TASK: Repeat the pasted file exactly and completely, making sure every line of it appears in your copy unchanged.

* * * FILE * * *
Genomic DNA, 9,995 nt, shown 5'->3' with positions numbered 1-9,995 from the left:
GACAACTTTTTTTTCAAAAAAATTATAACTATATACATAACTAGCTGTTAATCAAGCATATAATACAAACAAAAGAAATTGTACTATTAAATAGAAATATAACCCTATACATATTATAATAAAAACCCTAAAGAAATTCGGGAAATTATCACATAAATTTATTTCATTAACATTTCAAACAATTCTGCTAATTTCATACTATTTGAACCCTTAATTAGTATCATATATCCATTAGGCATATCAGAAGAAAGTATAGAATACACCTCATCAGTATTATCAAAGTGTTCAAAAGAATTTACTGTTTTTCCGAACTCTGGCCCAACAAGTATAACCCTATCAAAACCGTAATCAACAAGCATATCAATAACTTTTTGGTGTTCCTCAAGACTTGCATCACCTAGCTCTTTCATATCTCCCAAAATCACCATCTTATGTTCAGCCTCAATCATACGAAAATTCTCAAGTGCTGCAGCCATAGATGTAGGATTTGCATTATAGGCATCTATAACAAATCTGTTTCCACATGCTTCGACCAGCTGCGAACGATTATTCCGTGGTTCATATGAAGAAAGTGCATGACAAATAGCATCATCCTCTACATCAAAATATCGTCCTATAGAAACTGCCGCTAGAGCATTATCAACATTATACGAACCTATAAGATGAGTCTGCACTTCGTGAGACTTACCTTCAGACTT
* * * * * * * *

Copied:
Genomic DNA, 9,995 nt, shown 5'->3' with positions numbered 1-9,995 from the left:
GACAACTTTTTTTTCAAAAAAATTATAACTATATACATAACTAGCTGTTAATCAAGCATATAATACAAACAAAAGAAATTGTACTATTAAATAGAAATATAACCCTATACATATTATAATAAAAACCCTAAAGAAATTCGGGAAATTATCACATAAATTTATTTCATTAACATTTCAAACAATTCTGCTAATTTCATACTATTTGAACCCTTAATTAGTATCATATATCCATTAGGCATATCAGAAGAAAGTATAGAATACACCTCATCAGTATTATCAAAGTGTTCAAAAGAATTTACTGTTTTTCCGAACTCTGGCCCAACAAGTATAACCCTATCAAAACCGTAATCAACAAGCATATCAATAACTTTTTGGTGTTCCTCAAGACTTGCATCACCTAGCTCTTTCATATCTCCCAAAATCACCATCTTATGTTCAGCCTCAATCATACGAAAATTCTCAAGTGCTGCAGCCATAGATGTAGGATTTGCATTATAGGCATCTATAACAAATCTGTTTCCACATGCTTCGACCAGCTGCGAACGATTATTCCGTGGTTCATATGAAGAAAGTGCATGACAAATAGCATCATCCTCTACATCAAAATATCGTCCTATAGAAACTGCCGCTAGAGCATTATCAACATTATACGAACCTATAAGATGAGTCTGCACTTCGTGAGACTTACCTTCAGACTT